Private-Label Credit Card Spending Drops
Private-label card spending dropped 14.4% percent last year -- the largest decline during the 2006-2010 time period, primarily due to a continued tightening in program quality by many issuers through closing accounts that had become delinquent or shutting down poorly performing programs altogether, according to Packaged Facts.
Spending totaled $183 billion in 2010, according to the report, "Private Label Credit Cards in the U.S., 7th Edition."
Leading the trend in declining purchase volume were several of the larger issuers -- including Citibank, which is the largest -- with retail programs such as Home Depot, Sears, and several retail gas companies. Citibank reported a purchase volume decline of 20%, although the decline can be partly attributed to the sale of certain programs to GE Capital Retail Finance.
Packaged Facts estimates that total private-label credit card receivables plummeted 18% in 2010 -- mostly due to charge-offs by issuers, although most issuers noted that consumers had increased payment rates. Lower purchase volume added less to the balance sheets of issuers.
Wells Fargo, which focuses mostly on smaller specialty retailers such as furniture stores, saw the greatest decline in receivables. Citibank also saw its private-label card receivables fall significantly, as did GE Capital, despite adding $1.6 billion to its receivables balance.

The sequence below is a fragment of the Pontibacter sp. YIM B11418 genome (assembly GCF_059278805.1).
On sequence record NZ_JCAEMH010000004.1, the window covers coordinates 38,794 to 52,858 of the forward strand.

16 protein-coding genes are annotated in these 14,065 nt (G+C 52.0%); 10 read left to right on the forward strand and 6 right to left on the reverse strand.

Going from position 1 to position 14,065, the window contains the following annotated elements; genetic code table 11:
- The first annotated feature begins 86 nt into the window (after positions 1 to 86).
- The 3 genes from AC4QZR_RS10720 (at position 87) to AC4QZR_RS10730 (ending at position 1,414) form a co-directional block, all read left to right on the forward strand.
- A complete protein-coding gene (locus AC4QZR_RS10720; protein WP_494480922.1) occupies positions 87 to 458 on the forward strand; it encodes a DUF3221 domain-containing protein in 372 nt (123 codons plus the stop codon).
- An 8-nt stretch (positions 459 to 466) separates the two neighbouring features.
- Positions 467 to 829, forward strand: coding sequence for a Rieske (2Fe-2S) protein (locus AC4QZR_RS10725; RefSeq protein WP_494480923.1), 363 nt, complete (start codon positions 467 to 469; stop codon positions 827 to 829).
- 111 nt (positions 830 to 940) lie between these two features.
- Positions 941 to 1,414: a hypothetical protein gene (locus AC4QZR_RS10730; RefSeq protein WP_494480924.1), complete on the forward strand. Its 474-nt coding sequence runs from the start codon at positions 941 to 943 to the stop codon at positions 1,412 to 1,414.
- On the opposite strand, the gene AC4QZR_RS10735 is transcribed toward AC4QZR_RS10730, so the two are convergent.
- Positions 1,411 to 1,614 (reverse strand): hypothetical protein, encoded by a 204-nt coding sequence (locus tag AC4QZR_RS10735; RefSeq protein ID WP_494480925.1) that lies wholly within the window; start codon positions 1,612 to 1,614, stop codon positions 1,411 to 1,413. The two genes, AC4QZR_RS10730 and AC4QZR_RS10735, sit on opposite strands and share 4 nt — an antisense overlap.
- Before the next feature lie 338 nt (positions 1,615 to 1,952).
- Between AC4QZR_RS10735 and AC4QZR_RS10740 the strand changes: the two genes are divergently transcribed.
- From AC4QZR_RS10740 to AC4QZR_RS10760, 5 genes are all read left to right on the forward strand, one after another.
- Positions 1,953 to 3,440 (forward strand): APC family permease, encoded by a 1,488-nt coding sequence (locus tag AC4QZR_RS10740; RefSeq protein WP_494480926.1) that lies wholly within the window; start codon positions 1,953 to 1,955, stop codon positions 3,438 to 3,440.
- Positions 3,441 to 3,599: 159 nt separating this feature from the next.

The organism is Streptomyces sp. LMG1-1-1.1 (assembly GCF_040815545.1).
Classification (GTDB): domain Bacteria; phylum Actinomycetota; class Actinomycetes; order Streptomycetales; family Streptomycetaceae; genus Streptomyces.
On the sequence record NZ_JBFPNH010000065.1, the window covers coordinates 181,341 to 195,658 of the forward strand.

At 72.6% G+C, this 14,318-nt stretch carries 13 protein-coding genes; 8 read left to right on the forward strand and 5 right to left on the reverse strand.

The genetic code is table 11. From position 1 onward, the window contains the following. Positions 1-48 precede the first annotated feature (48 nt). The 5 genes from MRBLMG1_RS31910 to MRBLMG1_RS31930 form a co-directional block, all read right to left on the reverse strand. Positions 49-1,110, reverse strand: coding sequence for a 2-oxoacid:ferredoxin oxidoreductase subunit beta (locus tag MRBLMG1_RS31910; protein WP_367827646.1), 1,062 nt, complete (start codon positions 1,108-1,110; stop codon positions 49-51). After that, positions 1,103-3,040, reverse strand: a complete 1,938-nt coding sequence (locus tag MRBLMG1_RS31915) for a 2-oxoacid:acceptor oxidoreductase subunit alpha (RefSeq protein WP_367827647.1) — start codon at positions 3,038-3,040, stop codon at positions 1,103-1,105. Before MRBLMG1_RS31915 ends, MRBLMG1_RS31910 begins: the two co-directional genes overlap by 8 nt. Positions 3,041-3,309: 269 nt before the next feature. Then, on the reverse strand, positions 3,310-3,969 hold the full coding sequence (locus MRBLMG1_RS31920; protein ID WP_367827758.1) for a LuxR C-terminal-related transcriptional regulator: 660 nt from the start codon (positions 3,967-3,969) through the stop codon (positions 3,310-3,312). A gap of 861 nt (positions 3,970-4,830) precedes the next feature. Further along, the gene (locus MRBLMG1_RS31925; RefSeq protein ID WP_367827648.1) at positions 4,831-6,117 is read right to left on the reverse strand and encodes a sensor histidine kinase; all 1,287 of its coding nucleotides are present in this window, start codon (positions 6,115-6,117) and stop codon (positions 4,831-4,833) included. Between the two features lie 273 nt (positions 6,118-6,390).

Modest economic growth will be a key factor in the consumer's ability to find additional spending power, said David Sprinkle, publisher of Packaged Facts. Also a consideration is retailers' ability to capture the consumer dollar, and the issuer's ability to balance new accounts with potentially increased credit risk.
Retailers and issuers who want to drive sales through private-label programs must not ignore alternative payment technologies -- particularly mobile, Sprinkle said.
Mobile payment increases are assured due to what Sprinkle calls a "perfect storm of forces:" a young, tech-friendly consumer raised on mobile technology, a projected increase in smartphone usage, more ecommerce sites enabled for mobile payments, the development of new shopping apps, and mobile payment technologies such as near-field communications, which will bring mobile shopping onto Main Street.